Coevolutionary modeling in network formation

Abstract
Network coevolution, the process of network topology evolution in feedback with dynamical processes over the network nodes, is a common feature of many engineered and natural networks. In such settings, the change in network topology occurs at a comparable time scale to nodal dynamics. Coevolutionary modeling offers the possibility to better understand how and why network structures emerge. For example, social networks can exhibit a variety of structures, ranging from almost uniform to scale-free degree distributions. While current models of network formation can reproduce these structures, coevolutionary modeling can offer a better understanding of the underlying dynamics. This paper presents an overview of recent work on coevolutionary models of network formation, with an emphasis on the following three settings: (i) dynamic flow of benefits and costs, (ii) transient link establishment costs, and (iii) latent preferential attachment.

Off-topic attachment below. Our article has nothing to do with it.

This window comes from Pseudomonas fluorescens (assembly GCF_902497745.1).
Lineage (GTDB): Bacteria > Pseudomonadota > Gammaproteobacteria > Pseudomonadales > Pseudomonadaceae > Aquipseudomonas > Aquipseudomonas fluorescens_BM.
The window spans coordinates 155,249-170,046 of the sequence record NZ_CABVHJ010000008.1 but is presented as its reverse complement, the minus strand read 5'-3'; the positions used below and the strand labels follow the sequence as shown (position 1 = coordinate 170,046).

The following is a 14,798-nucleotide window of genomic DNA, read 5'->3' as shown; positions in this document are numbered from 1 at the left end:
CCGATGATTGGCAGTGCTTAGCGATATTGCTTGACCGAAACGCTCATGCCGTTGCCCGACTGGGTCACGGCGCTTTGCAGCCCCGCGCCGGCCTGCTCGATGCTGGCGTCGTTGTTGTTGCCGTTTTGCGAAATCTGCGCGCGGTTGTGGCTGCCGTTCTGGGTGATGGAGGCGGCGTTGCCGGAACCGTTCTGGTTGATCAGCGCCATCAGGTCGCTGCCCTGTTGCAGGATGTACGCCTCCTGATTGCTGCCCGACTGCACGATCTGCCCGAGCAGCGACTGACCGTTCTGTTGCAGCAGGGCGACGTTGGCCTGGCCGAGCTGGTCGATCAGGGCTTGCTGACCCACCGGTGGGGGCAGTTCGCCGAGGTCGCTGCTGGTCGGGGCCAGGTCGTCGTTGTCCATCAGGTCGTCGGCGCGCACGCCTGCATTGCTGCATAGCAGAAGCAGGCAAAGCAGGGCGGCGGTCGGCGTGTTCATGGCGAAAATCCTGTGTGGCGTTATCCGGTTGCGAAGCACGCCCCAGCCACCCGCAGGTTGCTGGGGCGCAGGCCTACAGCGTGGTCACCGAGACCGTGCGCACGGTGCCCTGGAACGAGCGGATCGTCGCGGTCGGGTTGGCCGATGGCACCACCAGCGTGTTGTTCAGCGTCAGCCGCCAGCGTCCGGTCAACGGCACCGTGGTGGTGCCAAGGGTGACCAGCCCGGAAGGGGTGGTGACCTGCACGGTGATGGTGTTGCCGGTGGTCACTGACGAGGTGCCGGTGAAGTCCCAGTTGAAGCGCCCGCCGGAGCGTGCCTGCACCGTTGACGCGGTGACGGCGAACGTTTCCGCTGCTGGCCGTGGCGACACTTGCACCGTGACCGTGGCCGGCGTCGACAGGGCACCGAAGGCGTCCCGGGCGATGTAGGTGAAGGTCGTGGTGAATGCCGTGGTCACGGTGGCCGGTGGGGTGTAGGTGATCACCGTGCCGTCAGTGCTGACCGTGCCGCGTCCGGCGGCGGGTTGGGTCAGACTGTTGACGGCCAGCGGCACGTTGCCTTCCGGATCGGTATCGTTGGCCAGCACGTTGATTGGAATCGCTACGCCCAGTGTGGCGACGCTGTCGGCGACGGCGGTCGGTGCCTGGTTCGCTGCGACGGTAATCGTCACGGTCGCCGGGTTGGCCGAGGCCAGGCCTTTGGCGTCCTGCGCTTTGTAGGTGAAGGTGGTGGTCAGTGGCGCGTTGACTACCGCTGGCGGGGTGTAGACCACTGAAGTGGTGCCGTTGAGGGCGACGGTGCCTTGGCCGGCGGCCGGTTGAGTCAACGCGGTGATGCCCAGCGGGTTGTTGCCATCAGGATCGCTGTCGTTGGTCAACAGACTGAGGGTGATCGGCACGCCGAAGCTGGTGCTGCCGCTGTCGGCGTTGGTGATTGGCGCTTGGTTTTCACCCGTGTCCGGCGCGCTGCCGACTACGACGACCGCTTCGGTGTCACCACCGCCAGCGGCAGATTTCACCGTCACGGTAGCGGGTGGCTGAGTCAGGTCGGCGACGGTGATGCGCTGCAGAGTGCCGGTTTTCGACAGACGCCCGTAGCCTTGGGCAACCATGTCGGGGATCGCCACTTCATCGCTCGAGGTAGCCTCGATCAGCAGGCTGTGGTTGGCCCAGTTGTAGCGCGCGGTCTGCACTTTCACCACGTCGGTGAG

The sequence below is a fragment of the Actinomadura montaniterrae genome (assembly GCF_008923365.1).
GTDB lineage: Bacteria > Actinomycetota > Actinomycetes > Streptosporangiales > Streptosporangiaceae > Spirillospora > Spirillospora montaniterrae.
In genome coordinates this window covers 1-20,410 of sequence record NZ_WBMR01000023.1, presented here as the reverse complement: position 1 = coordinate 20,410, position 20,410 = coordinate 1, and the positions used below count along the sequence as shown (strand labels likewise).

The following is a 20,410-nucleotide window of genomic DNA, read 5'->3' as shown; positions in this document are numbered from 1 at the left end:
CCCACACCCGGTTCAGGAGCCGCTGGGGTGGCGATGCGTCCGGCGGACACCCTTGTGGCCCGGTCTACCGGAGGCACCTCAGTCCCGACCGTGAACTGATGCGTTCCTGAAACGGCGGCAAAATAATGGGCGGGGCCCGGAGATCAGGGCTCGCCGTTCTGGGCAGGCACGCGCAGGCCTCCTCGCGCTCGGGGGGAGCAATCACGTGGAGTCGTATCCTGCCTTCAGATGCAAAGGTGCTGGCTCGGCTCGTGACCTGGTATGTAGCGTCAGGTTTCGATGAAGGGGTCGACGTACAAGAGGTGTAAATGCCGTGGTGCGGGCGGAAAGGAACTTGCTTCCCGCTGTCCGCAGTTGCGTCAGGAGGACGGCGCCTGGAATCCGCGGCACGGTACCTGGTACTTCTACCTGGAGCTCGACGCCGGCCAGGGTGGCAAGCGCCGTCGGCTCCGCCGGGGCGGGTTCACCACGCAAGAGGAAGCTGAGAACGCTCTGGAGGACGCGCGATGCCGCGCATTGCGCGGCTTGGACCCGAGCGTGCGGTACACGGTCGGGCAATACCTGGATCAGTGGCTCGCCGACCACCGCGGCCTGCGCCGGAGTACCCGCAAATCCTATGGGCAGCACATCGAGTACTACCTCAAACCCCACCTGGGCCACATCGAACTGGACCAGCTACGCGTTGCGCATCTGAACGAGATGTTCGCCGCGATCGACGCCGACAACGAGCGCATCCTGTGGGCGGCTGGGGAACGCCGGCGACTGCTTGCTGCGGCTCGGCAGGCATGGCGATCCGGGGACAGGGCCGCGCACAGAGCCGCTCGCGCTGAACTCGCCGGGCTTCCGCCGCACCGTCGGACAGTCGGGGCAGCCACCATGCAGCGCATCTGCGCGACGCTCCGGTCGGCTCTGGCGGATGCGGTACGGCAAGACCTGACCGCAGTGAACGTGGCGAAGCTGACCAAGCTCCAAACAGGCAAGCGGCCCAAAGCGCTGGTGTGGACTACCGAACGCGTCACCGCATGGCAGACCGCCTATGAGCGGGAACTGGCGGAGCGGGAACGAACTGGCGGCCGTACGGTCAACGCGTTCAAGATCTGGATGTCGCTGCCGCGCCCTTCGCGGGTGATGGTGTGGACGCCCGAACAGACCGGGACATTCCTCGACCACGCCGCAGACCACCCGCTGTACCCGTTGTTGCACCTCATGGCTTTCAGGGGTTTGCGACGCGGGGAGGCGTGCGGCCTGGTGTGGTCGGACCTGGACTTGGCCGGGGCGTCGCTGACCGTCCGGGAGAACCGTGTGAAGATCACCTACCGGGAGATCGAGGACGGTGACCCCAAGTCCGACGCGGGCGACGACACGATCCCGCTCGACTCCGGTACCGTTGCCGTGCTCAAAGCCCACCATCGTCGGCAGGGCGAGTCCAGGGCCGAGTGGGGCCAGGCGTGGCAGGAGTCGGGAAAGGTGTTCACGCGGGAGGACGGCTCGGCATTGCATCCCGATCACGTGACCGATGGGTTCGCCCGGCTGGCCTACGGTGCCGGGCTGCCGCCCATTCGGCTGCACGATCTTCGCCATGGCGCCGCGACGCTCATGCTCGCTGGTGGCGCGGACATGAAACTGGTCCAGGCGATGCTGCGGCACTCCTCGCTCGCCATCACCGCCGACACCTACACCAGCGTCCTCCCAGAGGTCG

Citation
Al-Shyoukh, I., Chasparis, G., & Shamma, J. S. (2014). Coevolutionary modeling in network formation. 2014 IEEE Global Conference on Signal and Information Processing (GlobalSIP). doi:10.1109/globalsip.2014.7032213

Publisher
Institute of Electrical and Electronics Engineers (IEEE)

Journal
2014 IEEE Global Conference on Signal and Information Processing (GlobalSIP)

Conference/Event Name
2014 IEEE Global Conference on Signal and Information Processing, GlobalSIP 2014

DOI
10.1109/GlobalSIP.2014.7032213

Additional Links
http://ieeexplore.ieee.org/lpdocs/epic03/wrapper.htm?arnumber=7032213

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